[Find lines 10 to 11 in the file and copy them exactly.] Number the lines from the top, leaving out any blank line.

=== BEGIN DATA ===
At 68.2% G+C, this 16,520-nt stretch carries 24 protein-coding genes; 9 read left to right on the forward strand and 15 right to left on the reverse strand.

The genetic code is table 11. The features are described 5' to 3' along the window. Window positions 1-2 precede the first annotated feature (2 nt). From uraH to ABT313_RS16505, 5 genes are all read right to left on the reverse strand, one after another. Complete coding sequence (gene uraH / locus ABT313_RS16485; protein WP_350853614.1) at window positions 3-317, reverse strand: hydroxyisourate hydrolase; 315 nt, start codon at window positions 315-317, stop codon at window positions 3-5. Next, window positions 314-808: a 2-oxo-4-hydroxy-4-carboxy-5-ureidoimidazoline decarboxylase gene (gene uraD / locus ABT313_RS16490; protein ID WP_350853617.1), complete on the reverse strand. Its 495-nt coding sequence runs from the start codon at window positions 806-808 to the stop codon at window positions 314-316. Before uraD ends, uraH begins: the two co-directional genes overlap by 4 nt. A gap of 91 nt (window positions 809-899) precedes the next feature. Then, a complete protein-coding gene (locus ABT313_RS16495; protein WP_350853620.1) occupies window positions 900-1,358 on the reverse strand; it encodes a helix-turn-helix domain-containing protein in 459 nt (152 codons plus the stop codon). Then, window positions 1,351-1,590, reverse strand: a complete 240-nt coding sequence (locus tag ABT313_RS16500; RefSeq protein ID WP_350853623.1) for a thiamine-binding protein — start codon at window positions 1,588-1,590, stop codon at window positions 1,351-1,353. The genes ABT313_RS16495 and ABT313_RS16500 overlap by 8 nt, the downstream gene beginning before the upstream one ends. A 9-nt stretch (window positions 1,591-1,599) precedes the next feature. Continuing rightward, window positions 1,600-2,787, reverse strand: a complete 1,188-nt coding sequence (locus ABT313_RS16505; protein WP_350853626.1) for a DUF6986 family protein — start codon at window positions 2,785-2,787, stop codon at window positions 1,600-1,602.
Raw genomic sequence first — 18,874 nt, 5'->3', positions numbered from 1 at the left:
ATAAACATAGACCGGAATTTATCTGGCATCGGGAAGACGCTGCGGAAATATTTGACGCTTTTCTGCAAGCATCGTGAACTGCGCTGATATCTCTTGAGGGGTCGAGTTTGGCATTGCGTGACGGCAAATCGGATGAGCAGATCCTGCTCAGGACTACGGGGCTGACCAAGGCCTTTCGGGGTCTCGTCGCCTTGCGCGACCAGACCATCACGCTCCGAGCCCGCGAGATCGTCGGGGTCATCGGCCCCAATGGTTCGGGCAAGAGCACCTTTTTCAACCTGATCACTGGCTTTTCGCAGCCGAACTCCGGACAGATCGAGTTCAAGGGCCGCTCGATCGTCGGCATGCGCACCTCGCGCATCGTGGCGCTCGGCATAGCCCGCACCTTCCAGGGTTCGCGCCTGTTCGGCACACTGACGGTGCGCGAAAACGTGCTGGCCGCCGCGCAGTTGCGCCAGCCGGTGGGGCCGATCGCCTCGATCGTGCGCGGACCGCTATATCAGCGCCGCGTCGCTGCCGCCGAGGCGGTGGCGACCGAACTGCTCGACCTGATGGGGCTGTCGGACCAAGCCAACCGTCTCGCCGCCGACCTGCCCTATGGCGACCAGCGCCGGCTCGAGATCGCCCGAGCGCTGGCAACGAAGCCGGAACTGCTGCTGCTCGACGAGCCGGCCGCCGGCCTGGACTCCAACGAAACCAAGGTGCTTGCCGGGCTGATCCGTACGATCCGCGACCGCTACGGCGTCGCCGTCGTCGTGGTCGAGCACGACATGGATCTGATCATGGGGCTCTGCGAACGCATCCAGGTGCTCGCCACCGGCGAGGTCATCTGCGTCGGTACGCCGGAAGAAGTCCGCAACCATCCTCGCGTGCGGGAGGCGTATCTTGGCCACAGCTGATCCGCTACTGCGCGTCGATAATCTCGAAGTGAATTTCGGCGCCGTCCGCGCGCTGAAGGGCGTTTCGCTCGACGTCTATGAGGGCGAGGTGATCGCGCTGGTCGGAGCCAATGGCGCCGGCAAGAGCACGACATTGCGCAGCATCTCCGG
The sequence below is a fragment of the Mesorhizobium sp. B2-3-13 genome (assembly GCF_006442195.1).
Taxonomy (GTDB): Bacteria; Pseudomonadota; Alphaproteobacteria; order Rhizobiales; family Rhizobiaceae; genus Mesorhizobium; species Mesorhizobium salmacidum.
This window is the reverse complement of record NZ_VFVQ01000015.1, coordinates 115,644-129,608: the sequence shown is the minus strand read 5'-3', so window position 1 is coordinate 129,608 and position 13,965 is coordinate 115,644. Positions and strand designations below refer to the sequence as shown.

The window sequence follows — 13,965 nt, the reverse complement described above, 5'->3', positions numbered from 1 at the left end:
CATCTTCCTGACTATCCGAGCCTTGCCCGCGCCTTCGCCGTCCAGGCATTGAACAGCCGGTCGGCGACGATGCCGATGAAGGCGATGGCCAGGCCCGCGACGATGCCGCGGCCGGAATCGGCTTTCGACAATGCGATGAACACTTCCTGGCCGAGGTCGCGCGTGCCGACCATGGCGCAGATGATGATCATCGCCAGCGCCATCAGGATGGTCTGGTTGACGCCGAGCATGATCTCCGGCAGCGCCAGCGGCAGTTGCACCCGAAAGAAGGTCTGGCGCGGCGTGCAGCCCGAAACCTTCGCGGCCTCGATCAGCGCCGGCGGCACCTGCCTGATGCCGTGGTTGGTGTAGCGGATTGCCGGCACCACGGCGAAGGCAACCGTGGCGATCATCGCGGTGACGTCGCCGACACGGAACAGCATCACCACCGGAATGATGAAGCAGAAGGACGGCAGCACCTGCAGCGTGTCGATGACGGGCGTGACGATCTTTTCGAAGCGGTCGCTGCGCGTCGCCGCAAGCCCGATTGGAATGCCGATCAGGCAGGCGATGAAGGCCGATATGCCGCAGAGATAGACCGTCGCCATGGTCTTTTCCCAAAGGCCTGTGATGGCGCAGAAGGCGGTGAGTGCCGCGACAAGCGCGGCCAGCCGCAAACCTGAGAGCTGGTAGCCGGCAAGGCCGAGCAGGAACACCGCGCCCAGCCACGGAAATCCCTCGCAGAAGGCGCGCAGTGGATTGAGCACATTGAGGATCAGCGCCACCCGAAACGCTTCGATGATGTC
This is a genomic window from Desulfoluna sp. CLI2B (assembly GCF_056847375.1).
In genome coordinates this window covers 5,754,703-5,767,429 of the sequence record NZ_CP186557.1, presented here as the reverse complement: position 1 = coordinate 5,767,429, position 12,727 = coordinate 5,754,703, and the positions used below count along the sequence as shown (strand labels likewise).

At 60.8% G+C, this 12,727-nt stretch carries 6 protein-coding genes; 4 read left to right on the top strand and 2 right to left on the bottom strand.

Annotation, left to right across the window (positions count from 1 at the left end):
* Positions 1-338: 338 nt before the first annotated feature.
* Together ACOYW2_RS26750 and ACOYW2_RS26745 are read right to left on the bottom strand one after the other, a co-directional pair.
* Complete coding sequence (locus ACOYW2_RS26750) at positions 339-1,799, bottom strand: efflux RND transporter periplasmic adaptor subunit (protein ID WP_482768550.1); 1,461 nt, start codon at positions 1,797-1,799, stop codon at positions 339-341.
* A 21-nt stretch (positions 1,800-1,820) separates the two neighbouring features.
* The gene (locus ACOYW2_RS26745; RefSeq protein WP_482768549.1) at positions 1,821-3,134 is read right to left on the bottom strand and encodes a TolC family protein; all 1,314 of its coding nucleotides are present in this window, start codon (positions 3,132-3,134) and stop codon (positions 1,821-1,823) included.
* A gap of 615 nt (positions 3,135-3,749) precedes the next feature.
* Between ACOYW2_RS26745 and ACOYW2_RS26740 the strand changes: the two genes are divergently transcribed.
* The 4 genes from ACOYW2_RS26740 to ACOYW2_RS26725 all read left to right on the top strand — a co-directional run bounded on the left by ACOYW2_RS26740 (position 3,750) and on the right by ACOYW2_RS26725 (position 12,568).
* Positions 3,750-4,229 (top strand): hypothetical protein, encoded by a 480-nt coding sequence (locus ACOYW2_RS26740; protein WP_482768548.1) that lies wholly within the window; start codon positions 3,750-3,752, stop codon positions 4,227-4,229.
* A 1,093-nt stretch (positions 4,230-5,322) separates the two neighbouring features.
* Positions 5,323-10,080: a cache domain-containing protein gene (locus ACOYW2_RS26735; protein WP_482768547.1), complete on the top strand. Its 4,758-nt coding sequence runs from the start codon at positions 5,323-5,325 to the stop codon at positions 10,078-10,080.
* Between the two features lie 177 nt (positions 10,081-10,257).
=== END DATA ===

This is a genomic window from Desulfoluna sp. CLI2B (assembly GCF_056847375.1).
In genome coordinates this window covers 5,754,703-5,767,429 of the sequence record NZ_CP186557.1, presented here as the reverse complement: position 1 = coordinate 5,767,429, position 12,727 = coordinate 5,754,703, and the positions used below count along the sequence as shown (strand labels likewise).